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ZF Friedrichshafen finalizes deal to buy rival Wabco for $7 billion

Photo: Wabco

German automobile and commercial vehicle technology supplier ZF Friedrichshafen plans to acquire rival Wabco for $7 billion, the companies announced Thursday.

The acquisition of Wabco will allow ZF, a leading supplier in the area of steering and driveline technology, to expand its global reach in the autonomous commercial vehicle and passenger car market.

“This will create the foundation for ZF to offer comprehensive systems for safe and automated mobility solutions for passengers and goods to our customers,” said Wolf-Henning Scheider, chief executive of ZF.

Wabco specializes in developing autonomous driving technologies, including automatic braking, for the commercial vehicle market.

“We have a long history of successful collaboration to develop innovative technologies with ZF with both companies sharing an uncompromising drive for excellence, passion for innovation and exceptional customer focus,” said Jacques Esculier, chairman and chief executive of Wabco.

The merger, which has been unanimously approved by Wabco’s board of directors, is contingent on ZF convincing more than 50 percent of Wabco’s shareholders to tender their shares.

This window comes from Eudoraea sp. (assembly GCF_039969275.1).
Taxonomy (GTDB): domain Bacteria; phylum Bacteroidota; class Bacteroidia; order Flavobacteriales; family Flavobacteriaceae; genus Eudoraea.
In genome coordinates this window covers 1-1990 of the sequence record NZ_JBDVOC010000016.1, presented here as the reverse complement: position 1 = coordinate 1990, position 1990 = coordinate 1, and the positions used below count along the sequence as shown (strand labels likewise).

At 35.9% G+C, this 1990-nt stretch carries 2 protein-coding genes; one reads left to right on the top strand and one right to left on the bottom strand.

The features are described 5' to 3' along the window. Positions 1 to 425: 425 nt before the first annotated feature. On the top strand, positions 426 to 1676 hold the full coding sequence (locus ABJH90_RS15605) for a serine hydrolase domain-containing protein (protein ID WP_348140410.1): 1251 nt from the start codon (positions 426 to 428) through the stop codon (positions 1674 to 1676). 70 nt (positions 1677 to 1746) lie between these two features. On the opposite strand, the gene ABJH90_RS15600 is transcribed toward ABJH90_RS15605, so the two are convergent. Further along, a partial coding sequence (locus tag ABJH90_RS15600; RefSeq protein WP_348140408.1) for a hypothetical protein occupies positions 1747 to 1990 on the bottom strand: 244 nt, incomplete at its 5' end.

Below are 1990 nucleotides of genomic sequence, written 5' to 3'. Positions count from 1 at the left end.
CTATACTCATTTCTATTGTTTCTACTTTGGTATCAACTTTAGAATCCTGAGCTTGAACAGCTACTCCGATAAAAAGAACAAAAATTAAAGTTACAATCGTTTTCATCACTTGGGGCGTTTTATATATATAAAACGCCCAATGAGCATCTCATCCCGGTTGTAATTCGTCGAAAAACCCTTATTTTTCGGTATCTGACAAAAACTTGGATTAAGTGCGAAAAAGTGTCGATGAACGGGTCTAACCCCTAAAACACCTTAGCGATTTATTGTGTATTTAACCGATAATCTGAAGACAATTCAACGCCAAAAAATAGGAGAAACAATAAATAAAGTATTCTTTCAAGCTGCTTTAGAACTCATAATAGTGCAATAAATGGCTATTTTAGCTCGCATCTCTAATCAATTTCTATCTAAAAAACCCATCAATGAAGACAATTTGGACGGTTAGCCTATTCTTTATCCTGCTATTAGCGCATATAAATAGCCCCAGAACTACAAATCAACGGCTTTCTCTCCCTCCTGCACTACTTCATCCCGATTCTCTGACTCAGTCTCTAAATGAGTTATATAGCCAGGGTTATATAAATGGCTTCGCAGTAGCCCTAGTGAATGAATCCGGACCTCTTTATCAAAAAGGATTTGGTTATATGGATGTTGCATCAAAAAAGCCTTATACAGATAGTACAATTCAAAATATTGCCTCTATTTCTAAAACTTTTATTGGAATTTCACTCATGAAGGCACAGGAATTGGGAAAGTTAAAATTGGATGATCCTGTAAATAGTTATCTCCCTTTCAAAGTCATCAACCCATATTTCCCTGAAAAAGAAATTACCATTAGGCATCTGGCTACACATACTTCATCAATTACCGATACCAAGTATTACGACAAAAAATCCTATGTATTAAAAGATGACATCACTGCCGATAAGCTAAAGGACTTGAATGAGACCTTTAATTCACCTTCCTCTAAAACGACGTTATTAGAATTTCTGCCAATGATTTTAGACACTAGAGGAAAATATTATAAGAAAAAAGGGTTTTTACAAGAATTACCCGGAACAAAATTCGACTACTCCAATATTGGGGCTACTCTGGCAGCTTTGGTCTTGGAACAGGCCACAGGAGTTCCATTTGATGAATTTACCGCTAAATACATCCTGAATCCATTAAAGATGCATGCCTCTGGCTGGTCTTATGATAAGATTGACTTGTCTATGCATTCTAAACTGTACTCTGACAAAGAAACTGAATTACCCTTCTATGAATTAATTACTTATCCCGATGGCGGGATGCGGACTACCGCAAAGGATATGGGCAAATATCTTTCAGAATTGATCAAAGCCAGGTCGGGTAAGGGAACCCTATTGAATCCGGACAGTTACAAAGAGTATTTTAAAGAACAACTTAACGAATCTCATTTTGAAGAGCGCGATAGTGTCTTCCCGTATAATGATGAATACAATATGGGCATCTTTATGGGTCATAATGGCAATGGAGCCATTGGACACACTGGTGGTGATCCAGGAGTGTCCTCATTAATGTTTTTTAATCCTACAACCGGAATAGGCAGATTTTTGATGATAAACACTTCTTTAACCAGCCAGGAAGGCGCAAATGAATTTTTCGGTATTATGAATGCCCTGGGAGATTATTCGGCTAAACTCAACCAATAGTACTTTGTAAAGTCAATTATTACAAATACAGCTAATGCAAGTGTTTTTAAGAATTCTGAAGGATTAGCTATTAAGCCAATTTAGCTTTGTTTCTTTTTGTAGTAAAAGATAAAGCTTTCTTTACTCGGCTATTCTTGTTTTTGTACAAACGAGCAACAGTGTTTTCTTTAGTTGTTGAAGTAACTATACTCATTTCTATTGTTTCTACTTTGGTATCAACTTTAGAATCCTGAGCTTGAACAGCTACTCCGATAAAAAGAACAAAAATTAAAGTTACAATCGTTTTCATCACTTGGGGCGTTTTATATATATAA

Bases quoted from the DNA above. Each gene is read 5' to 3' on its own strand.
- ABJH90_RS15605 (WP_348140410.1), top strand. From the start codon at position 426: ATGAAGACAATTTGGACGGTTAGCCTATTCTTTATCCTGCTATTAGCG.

The terms of the all-cash deal may face pushback from Wabco shareholders, analysts at Stifel Financial Corp. said Thursday. The deal calls for ZF to pay Wabco $136.50 per share. This is lower than Wall Street’s expectations and falls short of Stifel’s target price of $147 per share.

Wabco’s shares fell 10.4 percent in pre-market trading Thursday, but are still about 13 percent higher than when takeover rumors were announced in late February. A competing bid from another buyer is unlikely, Stifel said.

The deal is expected to close early next year.

“For ZF, the acquisition of a specialist and leader in commercial vehicle braking systems means adding a stable and growing business segment and enables our existing commercial vehicle division to expand its expertise in vehicle dynamics control,” Scheider said.

The combined company will have annual sales of around $40 billion.

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Clarissa Hawes

Clarissa has covered all aspects of the trucking industry for 13 years. She is an award-winning journalist known for her investigative and business reporting. Prior to joining FreightWaves, she wrote for Land Line Magazine and Trucks.com. Clarissa lives in Grain Valley, Missouri, with her family.

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